Using TikTok to Share Your Desires: Exploring the Architecture of Google, a 20th Century Approach to the Art and Science of Social Media
With TikTok, however, transcendence is exchanged for immanence within the app. Wheregoogle wants to give you access to the world, TikTok will reveal your deepest desires. In comparison to TikTok, Youtube andInstagram have control panels that allow you to traverse the seas of content, and with screens within screen links that explode outwards.
The mid-20th century enabled moving images to enter our homes as a result of the transition from cinema to TV. The content became a part of our everyday life, as we watched it as we prepared for breakfast, ate dinner, hosted guests, and spent time with family. Theorists like Marshall McLuhan noticed that as moving pictures were taken out of the dark, anonymous communes of the theater and placed within our domestic spaces, the foundational mechanics of how we received, processed, and related to them changed. The new features of our dwellings took on a familiar casualness, which Heidegger recognizes as deeply intertwined with our sense of being in the world. Viewers increasingly developed “parasocial” relationships with the people they saw through these screens, as Donald Horton and R. Richard Wohl note in the foundational paper in which they coin the term. Home audiences grew to see these mass media personas as confidants and friends, giving broadcasters the means to manipulate audiences at a more personal level.
Once upon a time, platforms wanted to be universal in their aim to be accessible to anyone who might want it. As Kyle Chayka notes, this allowed companies to promise users that they could use any device to transcend particularities like nationality, identity, or class and “follow anything or anyone” they wanted when on the site. This logic is used to describe the mission of Google, who is focused on making the world’s information universally accessible. Discussions have rarely focused on the specifics of our encounter with these platforms—the instruments used, context, or materiality.
Julia Fox’s TikTok tour of her New York City apartment went viral a week ago. She says at the start of the video that she does believe in transparency but never thought she would do this. “And I know I’m going to get roasted, and whatever, but hopefully maybe someone can watch this and be like, ‘OK, well, maybe I’m not doing so bad.’”
Fox’s video put me in mind of the TikTok creator Emily Feret, who is normalizing normal by talking about her hodgepodge diet, the travails of her daily getting-ready routine and showing off her home’s nonaesthetic playroom. I’ve written before about Feret, who serves as a corrective to how the perfection (or performance thereof) of certain momfluencers can worm into your brain, even if you strongly suspect that their online lives are something of a put-on.
While those glossy moms of social media — with their spotless backsplashes and blown-out hair — are still very influential and attractive to advertisers, I do feel that we’re seeing, for lack of a better term, a vibe shift among moms online, moving away from the unattainable ideal and gravitating toward content that actually resembles real life.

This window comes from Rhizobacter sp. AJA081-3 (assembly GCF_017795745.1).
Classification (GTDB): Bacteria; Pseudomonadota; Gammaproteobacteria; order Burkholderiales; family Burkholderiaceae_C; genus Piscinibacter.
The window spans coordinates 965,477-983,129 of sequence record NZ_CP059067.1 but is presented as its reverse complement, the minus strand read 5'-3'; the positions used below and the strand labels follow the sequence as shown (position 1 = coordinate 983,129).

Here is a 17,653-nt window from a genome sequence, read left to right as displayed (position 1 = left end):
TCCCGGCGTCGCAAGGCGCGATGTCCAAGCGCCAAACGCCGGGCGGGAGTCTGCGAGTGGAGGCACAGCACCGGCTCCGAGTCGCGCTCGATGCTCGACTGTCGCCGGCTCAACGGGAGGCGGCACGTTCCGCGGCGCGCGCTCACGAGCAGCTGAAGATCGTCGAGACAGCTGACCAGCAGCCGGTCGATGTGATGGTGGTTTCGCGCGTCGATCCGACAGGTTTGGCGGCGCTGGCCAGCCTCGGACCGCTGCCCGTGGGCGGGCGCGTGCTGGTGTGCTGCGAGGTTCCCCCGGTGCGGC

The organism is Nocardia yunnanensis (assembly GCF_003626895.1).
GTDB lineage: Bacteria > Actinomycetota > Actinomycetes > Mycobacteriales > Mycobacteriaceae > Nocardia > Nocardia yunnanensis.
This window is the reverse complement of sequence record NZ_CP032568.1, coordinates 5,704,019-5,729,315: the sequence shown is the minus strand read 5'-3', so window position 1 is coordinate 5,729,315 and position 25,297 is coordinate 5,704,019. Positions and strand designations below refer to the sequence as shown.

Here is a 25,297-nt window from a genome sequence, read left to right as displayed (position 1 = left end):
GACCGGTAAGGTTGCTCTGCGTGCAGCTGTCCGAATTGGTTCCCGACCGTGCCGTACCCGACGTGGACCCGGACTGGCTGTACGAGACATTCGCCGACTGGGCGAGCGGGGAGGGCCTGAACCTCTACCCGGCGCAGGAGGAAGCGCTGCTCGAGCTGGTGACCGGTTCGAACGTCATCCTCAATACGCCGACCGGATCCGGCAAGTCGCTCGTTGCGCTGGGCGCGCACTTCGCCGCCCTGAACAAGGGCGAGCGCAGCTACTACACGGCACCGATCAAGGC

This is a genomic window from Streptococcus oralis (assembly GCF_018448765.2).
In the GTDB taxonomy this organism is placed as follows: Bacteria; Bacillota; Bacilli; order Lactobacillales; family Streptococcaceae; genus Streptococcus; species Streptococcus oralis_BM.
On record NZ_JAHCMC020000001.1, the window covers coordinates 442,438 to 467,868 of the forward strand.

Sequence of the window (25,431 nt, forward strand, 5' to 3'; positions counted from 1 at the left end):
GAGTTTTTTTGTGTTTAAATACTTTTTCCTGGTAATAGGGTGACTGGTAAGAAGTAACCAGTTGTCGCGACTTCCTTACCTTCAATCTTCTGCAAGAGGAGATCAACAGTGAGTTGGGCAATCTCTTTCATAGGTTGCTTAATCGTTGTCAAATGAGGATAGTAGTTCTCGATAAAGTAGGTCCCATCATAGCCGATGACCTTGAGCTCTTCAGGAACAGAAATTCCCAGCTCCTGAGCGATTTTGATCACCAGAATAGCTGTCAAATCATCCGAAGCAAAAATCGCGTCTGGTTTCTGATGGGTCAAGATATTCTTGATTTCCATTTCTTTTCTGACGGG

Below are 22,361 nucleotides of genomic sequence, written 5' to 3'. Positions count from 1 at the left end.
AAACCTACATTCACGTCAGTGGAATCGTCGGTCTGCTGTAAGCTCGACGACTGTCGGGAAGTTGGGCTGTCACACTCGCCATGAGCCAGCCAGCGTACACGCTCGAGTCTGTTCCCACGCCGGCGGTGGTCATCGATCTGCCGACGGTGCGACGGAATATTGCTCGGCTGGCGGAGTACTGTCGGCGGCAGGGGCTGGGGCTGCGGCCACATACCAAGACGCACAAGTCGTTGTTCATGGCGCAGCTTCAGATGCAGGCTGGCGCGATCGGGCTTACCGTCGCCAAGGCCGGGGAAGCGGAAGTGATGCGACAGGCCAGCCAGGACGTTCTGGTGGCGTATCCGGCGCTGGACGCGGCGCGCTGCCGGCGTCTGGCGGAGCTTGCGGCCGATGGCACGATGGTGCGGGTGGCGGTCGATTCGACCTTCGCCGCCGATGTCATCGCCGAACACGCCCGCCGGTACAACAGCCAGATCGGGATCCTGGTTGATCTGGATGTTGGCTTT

When Marguerite Richards bragged about her dad’s previous novel, she was looking to get people interested. Maybe more than a few dozen new readers. As the first few positive comments started rolling in, she was pleased to have done something nice for a dad who definitely deserved it.
Her video was seen by millions of people within a few days, and her father’s book rocketed to the top of Amazon’s best seller list.
Tootsie Roll Celebrates Lloyd Devereux Richards: A Storyteller Who Wins the Lottery for Her Dad, His Daughter, and His Daughter
Lloyd Devereux Richards first published “Stone Maidens” in 2012. It is a movie about a FBI agent following a murderer in Indiana, and is described by his daughter as quite good. However, the publishing industry is a fickle mistress, and the original release failed to drum up excitement.
My dad put in a lot of time and effort to write his book. I know what a lovely storyteller he is,” she told CNN. He never stopped writing, and he always stayed positive.
This episode is a part of a social media genre known as: “Young people giving their elders love and recognition on a platform the latter doesn’t understand.” It is fruitful and full of parents like Lloyd Devereux Richards who wake up one morning to discover that their talents, hobbies, or peculiar habits have been broadcast to the world and won them legions of admirers.
“My dad wasn’t really sure what TikTok is, but he has been so pleased and grateful,” Richards says. “I love how people are appreciating him. Even some brands have commented. A few weeks ago, these people didn’t know who he was. The account of Tootsie Roll is cheering him on.
The End of Time: Introducing Lloyd Devereux Richards to the Tik Tok Facebook Group and Stories about his Childhood and His Family
There is a lot of people who are struggling with a project who think they are off track and this gives them the inspiration to regroup. “Everyone can relate to the feeling of being a late bloomer.”
We can see who is following and who is watching us. Richards says that they read as many comments as they can. “There are young people who have said they’ve never bought a book for pleasure, or they don’t read a lot. They are loving it as they sit down and read.
Now, Lloyd Devereux Richards has more than 360,000 TikTok followers and a brand new story to tell. He has plans for the future, too, though it would be very un-authorly of him to give them all away at once.